Apache Derby

 

 1. What is Apache Derby?

Apache Derby is an open source, lightweight, fully transactional, secure, standards-based database server purely written in Java. Java DB is just an Oracle’s distribution of Derby in their JDK and fully supports SQL, JDBC API, and Java EE technology. Apache Derby and Java DB are essentially the same. Apache Derby is the reference implementation for JDBC 4.0 and compatible to ANSI-SQL.

 2. When it can be useful? 

  • We mostly use it in an embedded device scenario
  • When resources are really tiny
  • When resources are sensible.

 3. Installation of Derby

Download the latest Derby version from the Apache website http://db.apache.org/derby/. Choose the bin distribution and extract this zip to a directory of your choice.

Also make the Derby tools available in your path:

  • Set the environment variable DERBY_HOME to the Derby installation directory
  • Add DERBY_HOME/bin to the “path” environment variable

4. Mode of Derby database

  • Server Mode
  • Embedded Mode

4.1. Server Mode

An application can also access a Derby database using the more familiar client/server mode. This is achieved via a framework that embeds Derby and handles database requests from applications, including applications running in different JVMs on the same machine or on remote machines.

4.1.1. How to start Derby database in server mode?

Use the following command in the command line to start the Derby network server (located in the Derby installation directory/bin).

This will start the network server which can serve an unlimited number of databases. By default the server will be listening on port 1527 but this can be changed via the -p option.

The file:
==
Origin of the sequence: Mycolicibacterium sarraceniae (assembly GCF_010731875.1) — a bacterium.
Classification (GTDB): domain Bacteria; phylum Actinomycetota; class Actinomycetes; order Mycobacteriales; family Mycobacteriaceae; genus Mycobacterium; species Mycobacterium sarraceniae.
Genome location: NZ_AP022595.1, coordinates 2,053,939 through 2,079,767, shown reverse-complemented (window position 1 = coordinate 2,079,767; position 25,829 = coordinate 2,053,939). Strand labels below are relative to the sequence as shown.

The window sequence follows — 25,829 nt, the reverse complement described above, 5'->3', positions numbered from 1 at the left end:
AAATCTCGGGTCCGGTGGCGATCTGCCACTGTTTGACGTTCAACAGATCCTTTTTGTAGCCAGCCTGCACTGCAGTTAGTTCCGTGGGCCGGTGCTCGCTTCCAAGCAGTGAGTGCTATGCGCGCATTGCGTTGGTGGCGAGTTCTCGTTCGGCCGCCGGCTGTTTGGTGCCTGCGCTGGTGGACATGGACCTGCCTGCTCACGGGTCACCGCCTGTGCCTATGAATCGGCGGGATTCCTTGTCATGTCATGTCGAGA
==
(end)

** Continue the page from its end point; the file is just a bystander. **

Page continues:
By default Derby will only accept connections from the localhost. To make the Derby server accept connections also from other hosts use the following start command. Replace “sampleserver.sampledomain.com” with the name or the IP of the server. The server will then accept connections only from other servers as the localhost.

If connections should be allowed from localhost and any other server use the following.

 

 4.1.2. Loading Derby JDBC driver

To connect to the network server via Java code you need to have the derbyclient.jar in your class-path.  We use the following network client driver to connect with DB

If you are using Java 5.0 or earlier, you have to load the driver explicitly like this:

Or

 

4.1.3. Making Derby JDBC connection examples

With JDBC, there are three different ways to establishing a connection to the database, corresponding to three version of the method getConnection() of the DriverManager class:

  • Using only a database URL:

If you want to connect to an existing database you can use the following string.

  • Using a database URL with user and password:

  • Using a database URL with a Propertiesobject:

 

4.2. Embedded Mode

When an application accesses a Derby database using the Embedded Derby JDBC driver, the Derby engine does not run in a separate process, database is accessed from one application only and there are no separate database processes to start up and shut down. Instead, the Derby database engine runs inside the same Java Virtual Machine (JVM) as the application.

4.2.1. Loading Derby JDBC driver

To connect to the database via Java code you need to have the derby.jar for embedded driver in your class-path.  We use the following embedded driver to connect with DB

If you are using Java 5.0 or earlier, you have to load the driver explicitly like this:

Or

 

4.2.2 Making Derby JDBC connection examples

With JDBC, there are three different ways to establishing a connection to the database, corresponding to three version of the method getConnection() of the DriverManager class.

If you want to connect to the Derby database in embedded mode you can use the following command. In this example the database is located at c:\temp\db\FAQ\db.

  • Using only a database URL:

If you want to connect to an existing database you can use the following string.

  • Using a database URL with user and password:

  • Using a database URL with a Propertiesobject:

 

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